that yes, he was on Kerry's boat after all. But it was still some sort of explosion:
The second blast blew me off John's swift boat, PCF-94, throwing me into the river.
However, Kerry had previously described the actual incident in a 2002 eulogy (which he had read into the Congressional Record
) for his long earlier crew member Tom Belodeau this way:
There was the time we were carrying special forces up a river and a mine exploded under our boat sending it 2 feet into the air. We were receiving incoming rocket and small arms fire and Tommy was returning fire with his M–60 machine gun when it literally broke apart in his hands.
He was left holding the pieces unable to fire back while one of the Green Berets [Rassmann] walked along the edge of the boat to get Tommy another M–60. As he was doing so, the boat made a high speed turn to starboard and the Green Beret kept going -- straight into the river.
So O'Neill was clearly right on two very specific points about which Kerry's campaign was obviously trying to prevaricate. Now, if the Kerry people were willing to lie about which boat Rassmann was on and how he fell off, what else were they lying about, and what were they hiding with the initial lies?
Monday, January 10, 2005
Rathergate Report Update
I had a pressing assignment today (which will continue tomorrow), so I didn't have enough time to do significant blogging. Listened to Hugh Hewitt on fire about it during the drive time and got a chance to read some of the report. First impressions:
1. Rather should be fired. Look, it's ridiculous that he's getting to retire honorably. The panel claims:
"In late August and early September, as the September 8 Segment was being developed, Rather had even greater demands on his time than usual as he was covering the Republican Convention in New York City and then a hurricane in Florida."
Okay, we'll give him a pass on the original segment, although I strongly suspect Rather would have demanded more evidence if the segment had been critical, say, of John Kerry. But how in the world does he get a pass after the controversy erupted? Remember, Rather was the one who assured us that his sources were "unimpeachable". But any intelligent person reading the blogs the day after the story exploded would have seen that there were serious problems with the memos. Rather is trying to claim that he trusted Mapes? Hey, fool me once, shame on you, fool me twice, shame on me.
2. There is something of a dry wit evident in the writing. I loved this bit:
On Monday, September 20, the CBS Evening News aired a report in which Rather stated that CBS News could "no longer vouch for [the Killian documents'] authenticity." As one of the reasons for this position, the story prominently cited the fact that Lieutenant Colonel Burkett had changed his story and said that he got the documents from a different source that could not be verified. The panel finds this confusing, since 60 Minutes Wednesday had never verified the original source from whom Lieutenant Colonel Burkett initially said he received the documents.
3. Hugh's right that this is not enough. If you're going to say that you couldn't establish political bias, then at least talk about the "appearance" of bias due to the constant hit pieces on President Bush, and the stunning lack of hit pieces on John Kerry despite ample material from the Swift Boat Vets, Captain's Quarters, and Kerry Haters? We found numerous incidents where Kerry lied shamelessly about his war record.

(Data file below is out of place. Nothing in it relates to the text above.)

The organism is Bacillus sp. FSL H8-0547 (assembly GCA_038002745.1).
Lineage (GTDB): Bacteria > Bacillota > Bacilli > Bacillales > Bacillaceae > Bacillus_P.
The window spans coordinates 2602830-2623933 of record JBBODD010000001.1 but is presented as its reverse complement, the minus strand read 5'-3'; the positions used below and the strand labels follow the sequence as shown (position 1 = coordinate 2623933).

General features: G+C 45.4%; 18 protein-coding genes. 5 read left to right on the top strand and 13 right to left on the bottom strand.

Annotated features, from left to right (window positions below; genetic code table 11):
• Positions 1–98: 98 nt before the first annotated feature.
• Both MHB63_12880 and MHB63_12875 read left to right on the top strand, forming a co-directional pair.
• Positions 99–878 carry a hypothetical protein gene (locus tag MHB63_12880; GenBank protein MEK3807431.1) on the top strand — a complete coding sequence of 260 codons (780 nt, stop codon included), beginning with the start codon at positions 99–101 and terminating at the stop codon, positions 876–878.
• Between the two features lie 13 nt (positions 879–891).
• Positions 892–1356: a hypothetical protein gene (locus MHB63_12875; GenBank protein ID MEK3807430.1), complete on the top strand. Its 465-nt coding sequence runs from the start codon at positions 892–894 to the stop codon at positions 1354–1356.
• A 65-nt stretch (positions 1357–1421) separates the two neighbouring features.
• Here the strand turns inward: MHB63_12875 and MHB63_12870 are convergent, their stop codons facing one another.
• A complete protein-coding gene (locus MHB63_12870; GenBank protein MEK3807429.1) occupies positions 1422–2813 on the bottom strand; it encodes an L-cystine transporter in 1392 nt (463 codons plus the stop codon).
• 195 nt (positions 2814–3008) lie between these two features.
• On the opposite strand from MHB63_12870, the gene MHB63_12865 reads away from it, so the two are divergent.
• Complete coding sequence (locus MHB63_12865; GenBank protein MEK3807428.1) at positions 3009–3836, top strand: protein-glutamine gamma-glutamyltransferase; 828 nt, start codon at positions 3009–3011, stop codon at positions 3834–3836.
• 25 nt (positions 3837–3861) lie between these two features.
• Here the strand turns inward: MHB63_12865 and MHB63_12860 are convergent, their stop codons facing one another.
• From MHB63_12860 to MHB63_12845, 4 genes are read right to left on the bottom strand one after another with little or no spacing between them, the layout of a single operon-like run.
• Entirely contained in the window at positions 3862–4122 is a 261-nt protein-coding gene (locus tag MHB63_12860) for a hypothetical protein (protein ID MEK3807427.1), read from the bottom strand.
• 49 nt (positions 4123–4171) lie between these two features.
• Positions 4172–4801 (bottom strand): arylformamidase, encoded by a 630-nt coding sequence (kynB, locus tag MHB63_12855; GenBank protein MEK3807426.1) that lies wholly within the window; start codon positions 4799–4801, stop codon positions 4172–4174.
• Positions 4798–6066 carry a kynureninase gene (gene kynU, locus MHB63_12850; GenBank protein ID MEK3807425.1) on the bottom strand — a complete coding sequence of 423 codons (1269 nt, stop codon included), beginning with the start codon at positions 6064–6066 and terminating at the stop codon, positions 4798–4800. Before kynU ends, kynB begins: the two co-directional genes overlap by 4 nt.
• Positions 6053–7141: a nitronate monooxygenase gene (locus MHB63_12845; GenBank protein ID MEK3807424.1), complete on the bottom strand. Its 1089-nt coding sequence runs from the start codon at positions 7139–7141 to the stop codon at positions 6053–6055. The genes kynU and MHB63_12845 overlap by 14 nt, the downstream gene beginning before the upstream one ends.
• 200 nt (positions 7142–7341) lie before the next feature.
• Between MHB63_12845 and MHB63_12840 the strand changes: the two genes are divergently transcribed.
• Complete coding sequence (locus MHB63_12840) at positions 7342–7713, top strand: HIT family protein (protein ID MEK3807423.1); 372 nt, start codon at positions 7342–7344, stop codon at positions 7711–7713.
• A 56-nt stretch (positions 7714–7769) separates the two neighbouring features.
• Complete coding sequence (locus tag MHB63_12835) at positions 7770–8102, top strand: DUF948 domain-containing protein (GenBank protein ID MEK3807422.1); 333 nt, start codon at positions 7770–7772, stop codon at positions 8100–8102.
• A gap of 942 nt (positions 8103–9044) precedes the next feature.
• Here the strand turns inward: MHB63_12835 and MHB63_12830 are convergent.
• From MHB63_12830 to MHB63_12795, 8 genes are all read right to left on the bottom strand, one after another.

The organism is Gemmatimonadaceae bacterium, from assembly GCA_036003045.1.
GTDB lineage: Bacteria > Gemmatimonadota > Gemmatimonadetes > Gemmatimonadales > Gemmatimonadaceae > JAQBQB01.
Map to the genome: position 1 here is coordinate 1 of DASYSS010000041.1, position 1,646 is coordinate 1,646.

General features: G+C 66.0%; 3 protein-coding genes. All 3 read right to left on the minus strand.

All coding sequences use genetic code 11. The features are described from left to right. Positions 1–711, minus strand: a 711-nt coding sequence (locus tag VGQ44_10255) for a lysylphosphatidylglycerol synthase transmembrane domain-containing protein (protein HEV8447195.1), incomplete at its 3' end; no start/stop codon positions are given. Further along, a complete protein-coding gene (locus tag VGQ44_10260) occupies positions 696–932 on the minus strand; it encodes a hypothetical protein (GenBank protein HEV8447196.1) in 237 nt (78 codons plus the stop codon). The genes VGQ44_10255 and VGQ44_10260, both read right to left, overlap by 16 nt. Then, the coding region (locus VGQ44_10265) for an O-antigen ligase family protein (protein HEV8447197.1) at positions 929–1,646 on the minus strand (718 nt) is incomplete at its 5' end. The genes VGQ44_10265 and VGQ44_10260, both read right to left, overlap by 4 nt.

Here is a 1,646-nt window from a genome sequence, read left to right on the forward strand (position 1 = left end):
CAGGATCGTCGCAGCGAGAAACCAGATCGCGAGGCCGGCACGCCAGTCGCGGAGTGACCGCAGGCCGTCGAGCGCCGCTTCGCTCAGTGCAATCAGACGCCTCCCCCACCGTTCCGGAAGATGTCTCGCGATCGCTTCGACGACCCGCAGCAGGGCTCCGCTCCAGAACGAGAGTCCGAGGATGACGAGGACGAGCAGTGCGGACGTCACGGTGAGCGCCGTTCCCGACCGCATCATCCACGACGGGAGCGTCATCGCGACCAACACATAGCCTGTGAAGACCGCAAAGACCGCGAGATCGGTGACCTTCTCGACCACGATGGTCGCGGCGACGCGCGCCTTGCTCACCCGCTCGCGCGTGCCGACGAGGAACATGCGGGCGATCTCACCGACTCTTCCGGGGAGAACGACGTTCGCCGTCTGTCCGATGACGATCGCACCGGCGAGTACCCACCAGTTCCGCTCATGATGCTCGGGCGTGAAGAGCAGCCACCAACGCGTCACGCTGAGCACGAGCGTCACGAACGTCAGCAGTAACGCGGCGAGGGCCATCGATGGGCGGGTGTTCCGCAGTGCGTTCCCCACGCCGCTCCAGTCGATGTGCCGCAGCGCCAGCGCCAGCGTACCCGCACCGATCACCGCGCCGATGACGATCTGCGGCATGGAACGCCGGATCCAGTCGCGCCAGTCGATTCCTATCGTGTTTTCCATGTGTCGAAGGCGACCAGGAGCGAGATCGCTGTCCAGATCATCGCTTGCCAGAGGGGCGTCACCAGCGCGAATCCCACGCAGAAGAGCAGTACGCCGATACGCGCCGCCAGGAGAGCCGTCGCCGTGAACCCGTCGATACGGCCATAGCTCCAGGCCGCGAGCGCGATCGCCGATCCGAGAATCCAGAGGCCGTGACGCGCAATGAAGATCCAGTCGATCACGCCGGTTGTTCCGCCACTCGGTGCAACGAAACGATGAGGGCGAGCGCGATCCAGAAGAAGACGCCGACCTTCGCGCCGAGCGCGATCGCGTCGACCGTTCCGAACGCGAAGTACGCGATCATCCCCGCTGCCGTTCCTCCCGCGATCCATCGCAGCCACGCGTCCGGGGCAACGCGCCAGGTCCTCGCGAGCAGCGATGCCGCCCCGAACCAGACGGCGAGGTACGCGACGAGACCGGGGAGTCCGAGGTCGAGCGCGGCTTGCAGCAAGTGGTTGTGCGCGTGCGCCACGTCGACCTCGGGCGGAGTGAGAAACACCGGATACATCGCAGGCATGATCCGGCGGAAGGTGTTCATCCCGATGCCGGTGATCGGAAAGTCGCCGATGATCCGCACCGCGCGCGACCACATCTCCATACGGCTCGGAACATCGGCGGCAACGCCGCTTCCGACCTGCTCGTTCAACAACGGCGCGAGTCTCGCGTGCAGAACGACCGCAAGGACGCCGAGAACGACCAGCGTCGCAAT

A lot of discussion on the blogs of this topic. The generic reaction is that the report didn't go far enough, in that it avoided admitting that CBS was pursuing a goal of toppling the President.
, and La Shawn Barber
have lots of links. Powerline's analysis
tipped me to this bit in an email from freelance journalist Michael Smith to Mary Mapes, the CBS producer of the 60 Minutes Wednesday piece:
What if there was a person who might have some information that could possibly change the momentum of an election but we needed to get an ASAP book deal to help get us the information? What kinds of turnaround payment schedules are possible, keeping in mind that the book probably could not make it out until after the election.
Well, that makes it pretty obvious that the goal was to "change the momentum of an election".
The playoff games this week turned out rather odd. The home teams lost three of the four games, with only the Indianapolis Colts holding serve.
Minnesota at Green Bay: Turnovers told the story of this game. The Packers played the Vikings about even if you ignore the four interceptions. It is a very rare team that can go -4 in the turnover department and win the game.
Denver at Indianapolis: Peyton was the difference. Jake Plummer actually stepped up and had a pretty good game--a little better than 8 yards per attempt, only one pick. The rushing games were about even. But Peyton was averaging almost 14 yards per attempt
, which is surreal.
Jets at Chargers: There's no outstanding difference in the statistics, just minor advantages to the Jets all around--8.5 yards per attempt passing to 7.6 yards per attempt, one fewer turnover, 126 yards rushing to 100 (on a few less carries).
St. Louis at Seattle: Same as the Jets/Chargers; a lot of little advantages for the Rams.
How did the quarterbacks do? All of the quarterbacks did well with one exception: Number 4 for Green Bay. In all the games, the quarterback with the higher passer rating won. Manning beat out Plummer 145.7-103.1; Culpepper over Favre 137.1-55.4; Bulger bested Hasselbeck 97.5-93.3 and Pennington outdueled Brees, 115.6 to 101.2.